Wednesday, November 23, 2005

Visit to National Human Rights Commission

The National Human Rights Commission of Korea(NHRCK) was established as an independent government body with the passage of the National Human Rights Commission Act on November 25th, 2001. This act mandated the Commission to protect and promote the human rights of every individual residing in the Republic of Korea. The Commission is responsible for investigating and settling complaints of human rights violations as outlined in the National Human Rights Commission Act. It is also mandated to conduct research and make recommendations with respect to the law, institutions, policies and practices as they relate to human rights. Along with promoting cooperation between domestic and international human rights organizations and bodies, the NHRCK conducts educational campaigns to elevate human rights awareness throughout civil society.

The goal of the Commission is to protect and promote human rights in Korea. Major functions of the Commission are policy recommendations on human rights issues, investigation and remedy of complaints related to human rights violations or discrimination, human rights education and cooperation with domestic and international bodies. The Commission is composed of 11 commissioners including the president, and the secretariat comprises 5 bureaus, and 18 divisions including the Human Rights Counseling Center and the Human Rights Library.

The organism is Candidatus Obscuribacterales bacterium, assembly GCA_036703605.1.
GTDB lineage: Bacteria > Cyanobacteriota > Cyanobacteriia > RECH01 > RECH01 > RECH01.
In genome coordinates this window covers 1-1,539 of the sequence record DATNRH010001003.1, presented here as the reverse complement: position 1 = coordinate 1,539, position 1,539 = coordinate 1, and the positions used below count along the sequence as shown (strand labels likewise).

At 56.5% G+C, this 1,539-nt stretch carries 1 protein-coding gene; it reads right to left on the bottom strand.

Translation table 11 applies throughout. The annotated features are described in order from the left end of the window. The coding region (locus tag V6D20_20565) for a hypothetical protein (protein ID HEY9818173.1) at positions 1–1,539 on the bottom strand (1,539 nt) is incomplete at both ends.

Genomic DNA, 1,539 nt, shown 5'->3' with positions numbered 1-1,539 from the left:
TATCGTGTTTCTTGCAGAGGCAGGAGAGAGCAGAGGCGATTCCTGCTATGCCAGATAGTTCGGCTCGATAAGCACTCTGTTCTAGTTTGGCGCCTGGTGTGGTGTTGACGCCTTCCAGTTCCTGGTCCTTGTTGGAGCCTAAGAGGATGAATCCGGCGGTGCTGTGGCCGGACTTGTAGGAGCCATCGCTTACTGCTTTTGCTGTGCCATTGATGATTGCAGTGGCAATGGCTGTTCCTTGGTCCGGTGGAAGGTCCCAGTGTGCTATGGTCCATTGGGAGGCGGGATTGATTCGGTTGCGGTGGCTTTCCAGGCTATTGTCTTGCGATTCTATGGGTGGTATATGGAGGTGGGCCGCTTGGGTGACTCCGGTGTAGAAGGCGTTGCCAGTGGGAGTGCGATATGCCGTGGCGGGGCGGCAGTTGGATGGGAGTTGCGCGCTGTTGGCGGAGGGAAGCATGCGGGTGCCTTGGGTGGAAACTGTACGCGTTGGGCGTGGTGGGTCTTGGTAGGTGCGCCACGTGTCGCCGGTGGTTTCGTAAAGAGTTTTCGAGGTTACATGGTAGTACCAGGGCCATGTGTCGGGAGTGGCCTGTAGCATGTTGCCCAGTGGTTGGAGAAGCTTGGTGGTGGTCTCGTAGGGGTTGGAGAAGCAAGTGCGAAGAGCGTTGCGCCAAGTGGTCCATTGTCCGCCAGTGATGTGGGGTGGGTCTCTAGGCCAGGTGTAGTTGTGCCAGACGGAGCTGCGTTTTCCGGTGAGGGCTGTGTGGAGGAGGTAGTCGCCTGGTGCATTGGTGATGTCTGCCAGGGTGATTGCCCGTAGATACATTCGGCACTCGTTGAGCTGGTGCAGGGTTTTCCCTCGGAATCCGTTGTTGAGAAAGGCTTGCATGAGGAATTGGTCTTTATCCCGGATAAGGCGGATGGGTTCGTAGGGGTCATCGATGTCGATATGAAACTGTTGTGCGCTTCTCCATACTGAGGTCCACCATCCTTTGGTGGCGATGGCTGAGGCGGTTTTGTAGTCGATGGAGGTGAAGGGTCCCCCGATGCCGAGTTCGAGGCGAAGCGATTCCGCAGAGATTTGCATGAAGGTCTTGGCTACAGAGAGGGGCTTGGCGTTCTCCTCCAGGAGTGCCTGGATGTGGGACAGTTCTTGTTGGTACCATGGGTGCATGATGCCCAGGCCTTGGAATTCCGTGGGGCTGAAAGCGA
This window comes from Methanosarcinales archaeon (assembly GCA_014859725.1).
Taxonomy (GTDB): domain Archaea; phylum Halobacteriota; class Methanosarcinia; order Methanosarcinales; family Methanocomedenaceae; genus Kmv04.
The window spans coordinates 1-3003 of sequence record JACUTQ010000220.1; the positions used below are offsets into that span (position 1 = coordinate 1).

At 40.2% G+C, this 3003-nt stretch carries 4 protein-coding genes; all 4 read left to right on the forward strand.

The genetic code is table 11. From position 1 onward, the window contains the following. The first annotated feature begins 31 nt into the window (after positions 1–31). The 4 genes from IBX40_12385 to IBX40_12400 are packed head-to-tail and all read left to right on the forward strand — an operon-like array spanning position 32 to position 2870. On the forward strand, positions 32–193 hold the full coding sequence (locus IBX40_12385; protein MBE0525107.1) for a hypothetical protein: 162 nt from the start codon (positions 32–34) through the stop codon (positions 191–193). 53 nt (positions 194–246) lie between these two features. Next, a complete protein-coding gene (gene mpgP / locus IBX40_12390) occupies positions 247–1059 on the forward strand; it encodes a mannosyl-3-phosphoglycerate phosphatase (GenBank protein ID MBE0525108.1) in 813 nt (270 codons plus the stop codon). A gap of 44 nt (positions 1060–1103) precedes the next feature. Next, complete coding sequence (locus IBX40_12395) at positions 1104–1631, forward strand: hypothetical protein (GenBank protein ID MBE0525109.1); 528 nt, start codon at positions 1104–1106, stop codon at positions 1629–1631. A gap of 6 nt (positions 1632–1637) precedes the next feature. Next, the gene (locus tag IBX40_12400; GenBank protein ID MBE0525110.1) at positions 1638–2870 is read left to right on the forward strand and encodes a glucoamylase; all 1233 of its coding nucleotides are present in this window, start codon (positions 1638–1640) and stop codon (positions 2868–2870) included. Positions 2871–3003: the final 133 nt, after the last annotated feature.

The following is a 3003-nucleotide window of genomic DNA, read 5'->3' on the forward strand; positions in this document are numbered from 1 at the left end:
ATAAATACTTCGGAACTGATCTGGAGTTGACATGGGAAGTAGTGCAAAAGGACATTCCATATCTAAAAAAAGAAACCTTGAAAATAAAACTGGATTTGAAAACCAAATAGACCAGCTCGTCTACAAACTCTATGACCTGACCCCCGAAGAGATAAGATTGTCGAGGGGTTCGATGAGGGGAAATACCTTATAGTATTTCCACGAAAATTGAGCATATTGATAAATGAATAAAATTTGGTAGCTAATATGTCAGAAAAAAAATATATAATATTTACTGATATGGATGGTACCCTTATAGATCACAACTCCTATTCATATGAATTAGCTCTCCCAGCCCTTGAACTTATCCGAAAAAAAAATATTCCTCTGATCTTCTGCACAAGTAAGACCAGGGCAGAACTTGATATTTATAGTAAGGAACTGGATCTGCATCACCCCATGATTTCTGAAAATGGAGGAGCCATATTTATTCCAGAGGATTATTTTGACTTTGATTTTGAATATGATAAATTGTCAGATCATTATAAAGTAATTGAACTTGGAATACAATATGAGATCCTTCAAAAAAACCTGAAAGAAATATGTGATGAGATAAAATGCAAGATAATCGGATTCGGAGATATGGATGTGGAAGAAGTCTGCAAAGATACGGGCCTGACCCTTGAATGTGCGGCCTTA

The NHRC was officially accredited by the International Co-ordinating Committee of National Human Rights Institutions in April of 2004. Human rights institutions have been set up in countries worldwide in order to strengthen the protection of human rights at national and regional levels. The NHRCK is also a regional member of the Asia Pacific Forum of National Human Rights Institutions. In 1993 the General Assembly of the United Nations approved a set of principles, known as "the Paris Principles," with which it expects national human rights institutions to comply. These principles provide that national human rights commissions must be independent of government and must have sufficient powers in order to carry out their work. Today, the International Co-ordinating Committee of National Human Rights Institutions recognizes 63 such institutions at a national level worldwide.

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